Plato noted the significance of the eyes; as windows of the soul, they reveal the depth of emotion, character, empathy, interest, boredom, meanness, etc.; and just as true, the lack thereof. Laughter provides the concordance of mirth to context; cacophony occurs when the harmony between the two somehow fails to connect.
The pinnacle of sadness is represented when one looks upon an individual, hears the laughter, and sees the revelatory sadness deep within the eyes of the soul. The discordant contrast takes us aback; it is perhaps the height of self-contradiction, where the parallel universes which are never supposed to transect, suddenly violate the very content of definition, and betray the consciousness of self-doubt.
What has transpired? What tragedy has befallen? It brings to mind the poignant story by Chekhov, entitled “Grief” (or otherwise translated as “Misery”), where the death of the son is magnified by the haunting question, “With whom shall I tell my grief?” As the world he continues to encounter is filled with passengers who laugh and carry on with life, the father must continue within the disharmony of his own tragedy.
Medical conditions tend to do that to people; it remains silent, but for the sharing beyond the perfunctory response to the passing, “Hello, how are you?” We are expected to say merely, “Fine, thank you,” and move on. Federal employees and U.S. Postal workers know about the emotional disjunctive between the eyes and the emitting laughter. When the sound of mirth and the sight of pain clash, it is probably time to make an exit by filing for Federal Disability Retirement benefits.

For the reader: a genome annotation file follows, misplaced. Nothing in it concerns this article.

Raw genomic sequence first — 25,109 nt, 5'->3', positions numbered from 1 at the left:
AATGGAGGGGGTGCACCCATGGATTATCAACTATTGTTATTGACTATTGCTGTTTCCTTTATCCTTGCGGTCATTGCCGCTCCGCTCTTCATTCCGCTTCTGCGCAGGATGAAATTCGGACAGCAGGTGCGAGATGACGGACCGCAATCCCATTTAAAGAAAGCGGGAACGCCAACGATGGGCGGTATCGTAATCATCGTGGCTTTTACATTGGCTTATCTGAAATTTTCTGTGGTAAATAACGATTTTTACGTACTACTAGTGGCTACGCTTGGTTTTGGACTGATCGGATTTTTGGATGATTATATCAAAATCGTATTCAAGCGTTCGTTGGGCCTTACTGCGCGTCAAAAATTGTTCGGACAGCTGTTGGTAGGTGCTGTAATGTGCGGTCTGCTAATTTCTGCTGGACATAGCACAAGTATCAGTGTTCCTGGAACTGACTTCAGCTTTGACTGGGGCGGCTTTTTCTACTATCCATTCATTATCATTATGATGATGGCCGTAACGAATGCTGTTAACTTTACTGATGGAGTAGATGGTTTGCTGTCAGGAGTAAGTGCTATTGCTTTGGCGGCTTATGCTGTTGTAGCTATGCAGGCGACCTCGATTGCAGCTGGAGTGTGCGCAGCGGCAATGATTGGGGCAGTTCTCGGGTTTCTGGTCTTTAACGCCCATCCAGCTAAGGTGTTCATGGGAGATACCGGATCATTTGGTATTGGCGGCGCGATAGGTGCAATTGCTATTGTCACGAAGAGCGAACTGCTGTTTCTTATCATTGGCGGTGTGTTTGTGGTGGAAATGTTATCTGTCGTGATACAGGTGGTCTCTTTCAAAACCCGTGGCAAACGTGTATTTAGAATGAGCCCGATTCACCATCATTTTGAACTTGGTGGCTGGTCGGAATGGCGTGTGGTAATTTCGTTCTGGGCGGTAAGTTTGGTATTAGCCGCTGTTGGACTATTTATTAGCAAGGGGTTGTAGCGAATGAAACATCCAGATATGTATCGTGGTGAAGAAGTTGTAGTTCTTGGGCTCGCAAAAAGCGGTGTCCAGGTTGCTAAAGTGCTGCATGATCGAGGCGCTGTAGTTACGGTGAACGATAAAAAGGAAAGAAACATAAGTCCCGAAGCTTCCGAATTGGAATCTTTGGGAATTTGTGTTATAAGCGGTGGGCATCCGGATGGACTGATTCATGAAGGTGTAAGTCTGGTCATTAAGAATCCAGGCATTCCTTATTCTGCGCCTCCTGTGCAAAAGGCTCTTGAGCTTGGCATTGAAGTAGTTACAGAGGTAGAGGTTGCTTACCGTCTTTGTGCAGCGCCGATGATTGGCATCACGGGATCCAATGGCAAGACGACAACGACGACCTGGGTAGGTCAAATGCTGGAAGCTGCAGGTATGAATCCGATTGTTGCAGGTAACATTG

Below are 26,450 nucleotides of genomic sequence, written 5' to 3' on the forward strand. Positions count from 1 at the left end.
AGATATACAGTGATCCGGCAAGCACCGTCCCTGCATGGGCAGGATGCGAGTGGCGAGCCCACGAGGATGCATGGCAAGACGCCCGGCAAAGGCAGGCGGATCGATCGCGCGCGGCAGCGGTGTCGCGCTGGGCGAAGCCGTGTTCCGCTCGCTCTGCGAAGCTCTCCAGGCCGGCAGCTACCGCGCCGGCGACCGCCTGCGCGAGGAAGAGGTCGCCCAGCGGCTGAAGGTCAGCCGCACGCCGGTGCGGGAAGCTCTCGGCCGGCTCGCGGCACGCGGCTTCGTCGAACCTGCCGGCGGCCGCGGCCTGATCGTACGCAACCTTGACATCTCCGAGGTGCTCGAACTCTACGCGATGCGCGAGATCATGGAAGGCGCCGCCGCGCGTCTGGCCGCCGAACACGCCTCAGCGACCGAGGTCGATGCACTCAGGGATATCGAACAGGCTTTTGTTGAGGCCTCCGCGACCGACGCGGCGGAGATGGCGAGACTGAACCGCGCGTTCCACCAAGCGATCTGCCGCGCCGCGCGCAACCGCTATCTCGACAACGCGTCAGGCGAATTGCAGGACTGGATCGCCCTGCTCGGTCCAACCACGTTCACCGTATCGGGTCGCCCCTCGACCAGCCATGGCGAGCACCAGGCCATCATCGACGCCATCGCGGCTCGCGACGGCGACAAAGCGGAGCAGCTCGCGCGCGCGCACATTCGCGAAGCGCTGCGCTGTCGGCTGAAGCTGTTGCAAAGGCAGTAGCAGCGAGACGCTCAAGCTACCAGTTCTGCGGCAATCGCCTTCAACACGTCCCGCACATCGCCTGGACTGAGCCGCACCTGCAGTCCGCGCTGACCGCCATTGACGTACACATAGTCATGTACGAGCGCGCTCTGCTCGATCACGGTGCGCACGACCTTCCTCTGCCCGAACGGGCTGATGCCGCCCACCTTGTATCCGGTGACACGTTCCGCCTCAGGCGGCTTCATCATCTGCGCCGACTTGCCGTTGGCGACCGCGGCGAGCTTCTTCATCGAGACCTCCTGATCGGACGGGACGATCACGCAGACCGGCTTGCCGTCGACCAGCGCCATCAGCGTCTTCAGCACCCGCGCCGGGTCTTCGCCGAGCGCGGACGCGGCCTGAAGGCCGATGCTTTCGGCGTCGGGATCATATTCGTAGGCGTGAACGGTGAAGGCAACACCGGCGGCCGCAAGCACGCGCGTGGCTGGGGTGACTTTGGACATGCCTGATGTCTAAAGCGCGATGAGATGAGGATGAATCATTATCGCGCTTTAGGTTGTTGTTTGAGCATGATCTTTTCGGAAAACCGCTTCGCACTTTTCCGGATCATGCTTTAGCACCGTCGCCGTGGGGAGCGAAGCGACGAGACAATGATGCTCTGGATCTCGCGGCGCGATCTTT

While often not the “best solution”, it allows for the Federal or Postal worker to leave one’s employment, secure a disability annuity, and seek a restoration of one’s health, in order to reinvigorate the soul behind the eyes of tragedy.
Filing for Federal Disability Retirement benefits, whether the Federal employee and U.S. Postal worker is under FERS, CSRS or CSRS Offset, is a long and arduous journey through a bureaucratic maze. There is the process itself; the need to substantively put together and formulate an effective and persuasive disability retirement packet; and then the long wait before the U.S. Office of Personnel Management.
Every Federal and Postal employee must make the decision of when and how; but as to the “why” of the foundation, it is when the eyes begin to betray the laughter, that affirmative steps need to be taken to begin to prepare, formulate and file for Federal Disability Retirement benefits.
Robert R. McGill, Esquire